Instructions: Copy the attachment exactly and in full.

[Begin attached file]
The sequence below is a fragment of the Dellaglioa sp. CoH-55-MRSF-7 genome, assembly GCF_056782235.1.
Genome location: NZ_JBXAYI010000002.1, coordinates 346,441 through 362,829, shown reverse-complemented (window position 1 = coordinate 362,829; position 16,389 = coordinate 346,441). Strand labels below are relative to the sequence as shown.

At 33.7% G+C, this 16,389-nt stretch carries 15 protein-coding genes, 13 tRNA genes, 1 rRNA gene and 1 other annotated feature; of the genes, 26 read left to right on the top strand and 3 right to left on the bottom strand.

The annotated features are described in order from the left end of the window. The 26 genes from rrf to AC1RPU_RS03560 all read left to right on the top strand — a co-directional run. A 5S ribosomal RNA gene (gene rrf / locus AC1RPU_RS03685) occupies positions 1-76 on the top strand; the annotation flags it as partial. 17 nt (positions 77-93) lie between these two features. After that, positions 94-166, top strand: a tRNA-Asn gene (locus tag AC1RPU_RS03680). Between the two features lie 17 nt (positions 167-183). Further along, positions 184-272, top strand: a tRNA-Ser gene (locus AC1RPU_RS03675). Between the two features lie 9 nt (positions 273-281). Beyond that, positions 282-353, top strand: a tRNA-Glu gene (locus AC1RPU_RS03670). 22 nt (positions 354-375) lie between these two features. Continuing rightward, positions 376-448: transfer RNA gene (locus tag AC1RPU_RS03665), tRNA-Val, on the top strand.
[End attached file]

The sequence below is a fragment of the Dellaglioa sp. CoH-55-MRSF-7 genome, assembly GCF_056782235.1.
Genome location: NZ_JBXAYI010000002.1, coordinates 346,441 through 362,829, shown reverse-complemented (window position 1 = coordinate 362,829; position 16,389 = coordinate 346,441). Strand labels below are relative to the sequence as shown.

At 33.7% G+C, this 16,389-nt stretch carries 15 protein-coding genes, 13 tRNA genes, 1 rRNA gene and 1 other annotated feature; of the genes, 26 read left to right on the top strand and 3 right to left on the bottom strand.

The annotated features are described in order from the left end of the window. The 26 genes from rrf to AC1RPU_RS03560 all read left to right on the top strand — a co-directional run. A 5S ribosomal RNA gene (gene rrf / locus AC1RPU_RS03685) occupies positions 1-76 on the top strand; the annotation flags it as partial. 17 nt (positions 77-93) lie between these two features. After that, positions 94-166, top strand: a tRNA-Asn gene (locus tag AC1RPU_RS03680). Between the two features lie 17 nt (positions 167-183). Further along, positions 184-272, top strand: a tRNA-Ser gene (locus AC1RPU_RS03675). Between the two features lie 9 nt (positions 273-281). Beyond that, positions 282-353, top strand: a tRNA-Glu gene (locus AC1RPU_RS03670). 22 nt (positions 354-375) lie between these two features. Continuing rightward, positions 376-448: transfer RNA gene (locus tag AC1RPU_RS03665), tRNA-Val, on the top strand.